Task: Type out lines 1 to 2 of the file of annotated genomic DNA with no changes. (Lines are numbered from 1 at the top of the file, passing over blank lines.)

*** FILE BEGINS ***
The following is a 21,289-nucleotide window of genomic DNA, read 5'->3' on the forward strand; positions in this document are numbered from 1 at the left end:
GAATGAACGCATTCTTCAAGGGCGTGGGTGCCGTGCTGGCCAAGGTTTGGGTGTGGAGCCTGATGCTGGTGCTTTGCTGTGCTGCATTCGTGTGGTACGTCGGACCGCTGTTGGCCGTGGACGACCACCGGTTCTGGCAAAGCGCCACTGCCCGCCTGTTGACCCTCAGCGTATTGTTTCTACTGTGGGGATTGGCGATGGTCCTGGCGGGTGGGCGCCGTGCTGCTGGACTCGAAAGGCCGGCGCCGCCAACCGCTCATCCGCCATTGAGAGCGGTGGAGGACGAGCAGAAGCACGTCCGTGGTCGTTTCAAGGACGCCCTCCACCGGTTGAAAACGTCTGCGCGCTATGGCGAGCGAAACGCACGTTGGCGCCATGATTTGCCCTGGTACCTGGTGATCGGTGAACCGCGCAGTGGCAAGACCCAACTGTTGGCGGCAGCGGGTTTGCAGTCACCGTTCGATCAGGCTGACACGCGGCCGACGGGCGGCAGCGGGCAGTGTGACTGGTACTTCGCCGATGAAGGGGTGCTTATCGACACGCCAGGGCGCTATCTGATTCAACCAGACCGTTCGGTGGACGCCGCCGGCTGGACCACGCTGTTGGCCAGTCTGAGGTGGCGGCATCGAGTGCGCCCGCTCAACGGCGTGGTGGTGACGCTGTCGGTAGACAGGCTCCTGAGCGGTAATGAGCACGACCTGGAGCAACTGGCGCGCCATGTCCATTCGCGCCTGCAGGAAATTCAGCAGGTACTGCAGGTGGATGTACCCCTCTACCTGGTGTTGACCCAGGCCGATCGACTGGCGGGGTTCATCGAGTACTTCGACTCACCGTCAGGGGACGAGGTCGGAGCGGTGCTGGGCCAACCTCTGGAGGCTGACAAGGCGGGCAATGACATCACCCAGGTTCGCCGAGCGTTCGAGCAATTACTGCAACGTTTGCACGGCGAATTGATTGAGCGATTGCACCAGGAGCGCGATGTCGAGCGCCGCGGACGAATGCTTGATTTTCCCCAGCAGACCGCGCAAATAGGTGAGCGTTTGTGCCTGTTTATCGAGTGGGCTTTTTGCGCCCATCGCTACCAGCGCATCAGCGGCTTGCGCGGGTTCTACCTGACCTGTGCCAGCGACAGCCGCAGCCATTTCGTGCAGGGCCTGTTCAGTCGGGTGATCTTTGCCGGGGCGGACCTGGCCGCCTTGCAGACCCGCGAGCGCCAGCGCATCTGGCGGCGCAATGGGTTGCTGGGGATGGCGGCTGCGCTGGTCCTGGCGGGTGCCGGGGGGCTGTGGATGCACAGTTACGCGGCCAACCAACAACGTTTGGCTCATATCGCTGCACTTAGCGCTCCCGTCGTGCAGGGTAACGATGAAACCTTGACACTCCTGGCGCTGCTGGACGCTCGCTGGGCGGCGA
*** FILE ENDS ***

The following is a 21,289-nucleotide window of genomic DNA, read 5'->3' on the forward strand; positions in this document are numbered from 1 at the left end:
GAATGAACGCATTCTTCAAGGGCGTGGGTGCCGTGCTGGCCAAGGTTTGGGTGTGGAGCCTGATGCTGGTGCTTTGCTGTGCTGCATTCGTGTGGTACGTCGGACCGCTGTTGGCCGTGGACGACCACCGGTTCTGGCAAAGCGCCACTGCCCGCCTGTTGACCCTCAGCGTATTGTTTCTACTGTGGGGATTGGCGATGGTCCTGGCGGGTGGGCGCCGTGCTGCTGGACTCGAAAGGCCGGCGCCGCCAACCGCTCATCCGCCATTGAGAGCGGTGGAGGACGAGCAGAAGCACGTCCGTGGTCGTTTCAAGGACGCCCTCCACCGGTTGAAAACGTCTGCGCGCTATGGCGAGCGAAACGCACGTTGGCGCCATGATTTGCCCTGGTACCTGGTGATCGGTGAACCGCGCAGTGGCAAGACCCAACTGTTGGCGGCAGCGGGTTTGCAGTCACCGTTCGATCAGGCTGACACGCGGCCGACGGGCGGCAGCGGGCAGTGTGACTGGTACTTCGCCGATGAAGGGGTGCTTATCGACACGCCAGGGCGCTATCTGATTCAACCAGACCGTTCGGTGGACGCCGCCGGCTGGACCACGCTGTTGGCCAGTCTGAGGTGGCGGCATCGAGTGCGCCCGCTCAACGGCGTGGTGGTGACGCTGTCGGTAGACAGGCTCCTGAGCGGTAATGAGCACGACCTGGAGCAACTGGCGCGCCATGTCCATTCGCGCCTGCAGGAAATTCAGCAGGTACTGCAGGTGGATGTACCCCTCTACCTGGTGTTGACCCAGGCCGATCGACTGGCGGGGTTCATCGAGTACTTCGACTCACCGTCAGGGGACGAGGTCGGAGCGGTGCTGGGCCAACCTCTGGAGGCTGACAAGGCGGGCAATGACATCACCCAGGTTCGCCGAGCGTTCGAGCAATTACTGCAACGTTTGCACGGCGAATTGATTGAGCGATTGCACCAGGAGCGCGATGTCGAGCGCCGCGGACGAATGCTTGATTTTCCCCAGCAGACCGCGCAAATAGGTGAGCGTTTGTGCCTGTTTATCGAGTGGGCTTTTTGCGCCCATCGCTACCAGCGCATCAGCGGCTTGCGCGGGTTCTACCTGACCTGTGCCAGCGACAGCCGCAGCCATTTCGTGCAGGGCCTGTTCAGTCGGGTGATCTTTGCCGGGGCGGACCTGGCCGCCTTGCAGACCCGCGAGCGCCAGCGCATCTGGCGGCGCAATGGGTTGCTGGGGATGGCGGCTGCGCTGGTCCTGGCGGGTGCCGGGGGGCTGTGGATGCACAGTTACGCGGCCAACCAACAACGTTTGGCTCATATCGCTGCACTTAGCGCTCCCGTCGTGCAGGGTAACGATGAAACCTTGACACTCCTGGCGCTGCTGGACGCTCGCTGGGCGGCGA